The COP 24 ended at 23:00 on Saturday night December 15, 2018 with a ‘Katowice Climate Package’  designed “to operationalize the climate change regime contained in the Paris Agreement. Under the auspices of the United Nations Climate Change Secretariat, it will promote international cooperation and encourage greater ambition”. The Katowice package includes guidelines that will operationalize the transparency framework, outlining how countries will provide information about their Nationally Determined Contributions (NDCs) that describe their domestic climate actions. This information includes mitigation and adaptation measures as well as details of financial support for climate action in developing countries.

The package also includes guidelines that relate to:

  • The process for establishing new targets on finance from 2025 onwards to follow-on from the current target of mobilizing USD 100 billion per year from 2020 to support developing countries
  • How to conduct the Global Stocktake of the effectiveness of climate action in 2023
  • How to assess progress on the development and transfer of technology.

The EHA, who held its Annual General Assembly on December 14, 2018  especially welcomes the progress on the development and transfer of technology as this could result in more support for action in the  uptake of hydrogen technologies in countries where  the highest potential of emission reduction are envisioned in the coming decades. The EHA as a network partner of the UNFCCC Climate Technology Centre and Network CTCN, this year completed the first Technical Assistance on hydrogen for Brazil. Ths was also the first TA Brazil so far has submitted.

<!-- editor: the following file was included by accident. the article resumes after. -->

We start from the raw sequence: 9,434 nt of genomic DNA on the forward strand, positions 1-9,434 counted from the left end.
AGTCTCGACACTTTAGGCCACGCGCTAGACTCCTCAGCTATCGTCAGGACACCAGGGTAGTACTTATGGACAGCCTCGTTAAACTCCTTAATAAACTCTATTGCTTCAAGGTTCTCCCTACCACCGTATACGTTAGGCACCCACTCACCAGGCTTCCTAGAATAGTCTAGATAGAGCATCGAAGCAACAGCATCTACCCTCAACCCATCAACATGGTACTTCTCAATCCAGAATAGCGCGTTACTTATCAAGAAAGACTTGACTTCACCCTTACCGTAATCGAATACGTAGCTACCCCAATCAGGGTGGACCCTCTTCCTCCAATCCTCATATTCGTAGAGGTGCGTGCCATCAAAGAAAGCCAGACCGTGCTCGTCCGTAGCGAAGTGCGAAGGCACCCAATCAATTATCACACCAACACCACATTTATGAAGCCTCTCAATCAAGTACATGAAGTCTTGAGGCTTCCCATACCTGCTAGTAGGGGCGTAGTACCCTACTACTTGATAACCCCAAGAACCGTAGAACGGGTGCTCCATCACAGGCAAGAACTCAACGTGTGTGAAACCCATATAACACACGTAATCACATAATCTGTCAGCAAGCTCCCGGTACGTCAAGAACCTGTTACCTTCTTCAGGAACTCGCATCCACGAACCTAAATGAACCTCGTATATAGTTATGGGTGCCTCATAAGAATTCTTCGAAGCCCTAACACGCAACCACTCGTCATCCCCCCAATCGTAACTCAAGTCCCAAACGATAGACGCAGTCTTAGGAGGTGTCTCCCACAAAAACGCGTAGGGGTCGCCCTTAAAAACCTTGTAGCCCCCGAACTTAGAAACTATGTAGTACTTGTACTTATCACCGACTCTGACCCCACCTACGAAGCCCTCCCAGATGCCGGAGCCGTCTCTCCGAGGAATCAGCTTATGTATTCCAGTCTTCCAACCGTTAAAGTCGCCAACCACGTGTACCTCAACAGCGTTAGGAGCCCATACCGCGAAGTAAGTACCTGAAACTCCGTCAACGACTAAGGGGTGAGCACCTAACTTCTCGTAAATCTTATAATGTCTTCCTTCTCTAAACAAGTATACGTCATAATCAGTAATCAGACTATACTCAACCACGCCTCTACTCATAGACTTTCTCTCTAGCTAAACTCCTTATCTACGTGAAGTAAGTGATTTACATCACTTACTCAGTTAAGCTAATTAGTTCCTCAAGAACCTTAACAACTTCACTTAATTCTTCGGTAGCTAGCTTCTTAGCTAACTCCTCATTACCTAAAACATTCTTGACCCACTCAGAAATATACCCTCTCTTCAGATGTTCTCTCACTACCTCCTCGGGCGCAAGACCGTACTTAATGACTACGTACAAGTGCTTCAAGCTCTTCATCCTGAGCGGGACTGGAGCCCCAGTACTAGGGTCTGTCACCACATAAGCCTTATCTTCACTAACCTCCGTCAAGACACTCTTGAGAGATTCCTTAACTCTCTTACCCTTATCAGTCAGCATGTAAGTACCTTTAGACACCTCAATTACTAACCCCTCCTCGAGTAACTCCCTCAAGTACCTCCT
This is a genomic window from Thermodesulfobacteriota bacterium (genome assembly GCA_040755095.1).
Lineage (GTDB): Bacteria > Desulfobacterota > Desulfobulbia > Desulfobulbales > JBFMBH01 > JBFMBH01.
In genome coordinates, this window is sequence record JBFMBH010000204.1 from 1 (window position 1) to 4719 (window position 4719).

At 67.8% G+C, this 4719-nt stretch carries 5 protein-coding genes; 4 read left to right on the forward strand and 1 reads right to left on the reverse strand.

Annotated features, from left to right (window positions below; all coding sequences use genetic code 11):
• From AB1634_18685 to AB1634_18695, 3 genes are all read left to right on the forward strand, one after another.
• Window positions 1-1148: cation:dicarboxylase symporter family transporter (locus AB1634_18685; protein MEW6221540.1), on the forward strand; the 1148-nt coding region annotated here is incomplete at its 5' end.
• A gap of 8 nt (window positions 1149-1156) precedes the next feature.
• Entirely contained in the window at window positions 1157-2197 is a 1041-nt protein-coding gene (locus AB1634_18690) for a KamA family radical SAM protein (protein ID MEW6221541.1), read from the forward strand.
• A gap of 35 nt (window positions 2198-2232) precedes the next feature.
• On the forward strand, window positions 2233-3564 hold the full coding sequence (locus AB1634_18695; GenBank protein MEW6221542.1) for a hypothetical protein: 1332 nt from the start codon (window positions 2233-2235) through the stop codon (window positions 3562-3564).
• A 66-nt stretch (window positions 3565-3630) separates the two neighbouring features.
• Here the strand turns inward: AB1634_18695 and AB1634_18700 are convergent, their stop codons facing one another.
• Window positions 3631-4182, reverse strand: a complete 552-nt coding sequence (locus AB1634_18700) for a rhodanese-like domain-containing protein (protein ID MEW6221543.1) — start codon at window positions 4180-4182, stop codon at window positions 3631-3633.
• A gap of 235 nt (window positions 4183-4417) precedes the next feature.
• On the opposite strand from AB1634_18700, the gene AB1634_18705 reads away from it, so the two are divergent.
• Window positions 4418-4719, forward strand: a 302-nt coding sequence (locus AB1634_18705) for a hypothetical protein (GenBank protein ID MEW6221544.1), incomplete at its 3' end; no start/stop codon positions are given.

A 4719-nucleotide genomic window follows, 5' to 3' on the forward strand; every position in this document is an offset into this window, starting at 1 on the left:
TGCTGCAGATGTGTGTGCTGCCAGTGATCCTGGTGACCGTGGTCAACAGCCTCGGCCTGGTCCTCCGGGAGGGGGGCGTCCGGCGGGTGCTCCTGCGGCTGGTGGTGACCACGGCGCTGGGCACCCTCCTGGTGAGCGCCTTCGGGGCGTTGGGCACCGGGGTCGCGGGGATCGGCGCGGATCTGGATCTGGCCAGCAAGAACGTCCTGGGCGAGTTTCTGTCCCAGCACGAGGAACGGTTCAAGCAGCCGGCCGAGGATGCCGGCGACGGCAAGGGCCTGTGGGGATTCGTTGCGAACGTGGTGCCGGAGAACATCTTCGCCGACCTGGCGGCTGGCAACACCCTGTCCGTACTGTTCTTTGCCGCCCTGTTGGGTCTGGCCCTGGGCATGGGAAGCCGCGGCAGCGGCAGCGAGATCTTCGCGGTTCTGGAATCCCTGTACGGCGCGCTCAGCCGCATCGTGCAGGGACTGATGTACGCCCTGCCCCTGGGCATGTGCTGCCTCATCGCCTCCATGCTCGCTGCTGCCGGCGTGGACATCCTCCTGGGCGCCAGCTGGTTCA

During the last week of the COP24, the Intergovernmental Panel on Climate Change (IPCC) released a report stating to maintain the 1.5C path we need to include more biofuels and electricity in the transport. Moreover, The IPCC mentions hydrogen as one of the options for decarbonization:

‘Electrification, hydrogen, bio-based feedstocks, and substitution…would lead to the deep emissions reductions required in energy-intensive industries to limit warming to 1.5°C. However, those options are limited by institutional, economic and technical constraints, which increase financial risks to many incumbent firms (medium evidence, high agreement).For instance, Portuguese first secretary of state for mobility, environment and energy transition José Mendes said that Portugal will use both – biofuels and electricity for decarbonization of the transport sector. Portugal aims for 98.5% lower emission by 2050. Furthermore, he said that on average in Europe, a car is not used 92% of the time and when it is used, only 1.5 people sit in it. He believes that by ⅓ of the trips can be done by shared mobility and by 2043, all vehicles will be fully electric.

However the 4ht round of trilogues of EU Council, Commission and Parliament on on December 10, 2018  failed to reach an agreement on CO2 targets for cars and vans up to 2030 since the Member States did not find an agreement whether the decrease of emission should be 30, 35 or 40%. The European Federation for Transport and Environment T&E wrote that this breakdown is the fault of the Austrian presidency which put the interest of the German car industry ahead of the whole EU. T&E calculated that their proposal was equivalent to only 24% reductions of emissions, which is substantially less than the 40% voted by the Parliament.

The EU Parliament on December 12, 2018 voted in the EU funding of up to 90% of the costs of so-called ‘synergy projects’, which connect  transport, energy, and digital sectors. This would enable projects like smart grids and vehicle-to-grid charging to benefit from EU financing. There is also an earmark for 60% of CEF for climate projects across all sectors (energy, digital and transport). All CEF funding is topped up by member states. The EHA facilitated the first EU and is preparing for more to come in 2019 -2020 Synergy project TSO2020